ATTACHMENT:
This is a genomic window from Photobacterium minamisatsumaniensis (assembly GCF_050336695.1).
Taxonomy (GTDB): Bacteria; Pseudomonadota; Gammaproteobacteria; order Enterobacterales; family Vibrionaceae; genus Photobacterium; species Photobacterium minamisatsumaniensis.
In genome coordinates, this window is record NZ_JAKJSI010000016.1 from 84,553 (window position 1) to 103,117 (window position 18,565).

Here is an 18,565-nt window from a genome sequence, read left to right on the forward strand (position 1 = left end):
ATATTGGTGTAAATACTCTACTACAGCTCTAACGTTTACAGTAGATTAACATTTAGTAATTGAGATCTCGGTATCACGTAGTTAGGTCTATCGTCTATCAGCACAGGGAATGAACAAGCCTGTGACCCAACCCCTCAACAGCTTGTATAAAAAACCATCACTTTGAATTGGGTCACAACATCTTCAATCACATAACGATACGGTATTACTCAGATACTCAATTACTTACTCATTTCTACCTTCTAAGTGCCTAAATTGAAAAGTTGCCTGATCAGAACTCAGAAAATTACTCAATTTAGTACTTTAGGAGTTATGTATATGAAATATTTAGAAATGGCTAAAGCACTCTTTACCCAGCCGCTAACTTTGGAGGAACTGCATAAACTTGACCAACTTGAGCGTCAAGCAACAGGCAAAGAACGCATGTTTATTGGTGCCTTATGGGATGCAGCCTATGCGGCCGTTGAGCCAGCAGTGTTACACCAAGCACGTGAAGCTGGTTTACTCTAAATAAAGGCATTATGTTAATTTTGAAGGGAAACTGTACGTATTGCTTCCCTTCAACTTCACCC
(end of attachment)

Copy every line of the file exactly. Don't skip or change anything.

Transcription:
This is a genomic window from Photobacterium minamisatsumaniensis (assembly GCF_050336695.1).
Taxonomy (GTDB): Bacteria; Pseudomonadota; Gammaproteobacteria; order Enterobacterales; family Vibrionaceae; genus Photobacterium; species Photobacterium minamisatsumaniensis.
In genome coordinates, this window is record NZ_JAKJSI010000016.1 from 84,553 (window position 1) to 103,117 (window position 18,565).

Here is an 18,565-nt window from a genome sequence, read left to right on the forward strand (position 1 = left end):
ATATTGGTGTAAATACTCTACTACAGCTCTAACGTTTACAGTAGATTAACATTTAGTAATTGAGATCTCGGTATCACGTAGTTAGGTCTATCGTCTATCAGCACAGGGAATGAACAAGCCTGTGACCCAACCCCTCAACAGCTTGTATAAAAAACCATCACTTTGAATTGGGTCACAACATCTTCAATCACATAACGATACGGTATTACTCAGATACTCAATTACTTACTCATTTCTACCTTCTAAGTGCCTAAATTGAAAAGTTGCCTGATCAGAACTCAGAAAATTACTCAATTTAGTACTTTAGGAGTTATGTATATGAAATATTTAGAAATGGCTAAAGCACTCTTTACCCAGCCGCTAACTTTGGAGGAACTGCATAAACTTGACCAACTTGAGCGTCAAGCAACAGGCAAAGAACGCATGTTTATTGGTGCCTTATGGGATGCAGCCTATGCGGCCGTTGAGCCAGCAGTGTTACACCAAGCACGTGAAGCTGGTTTACTCTAAATAAAGGCATTATGTTAATTTTGAAGGGAAACTGTACGTATTGCTTCCCTTCAACTTCACCC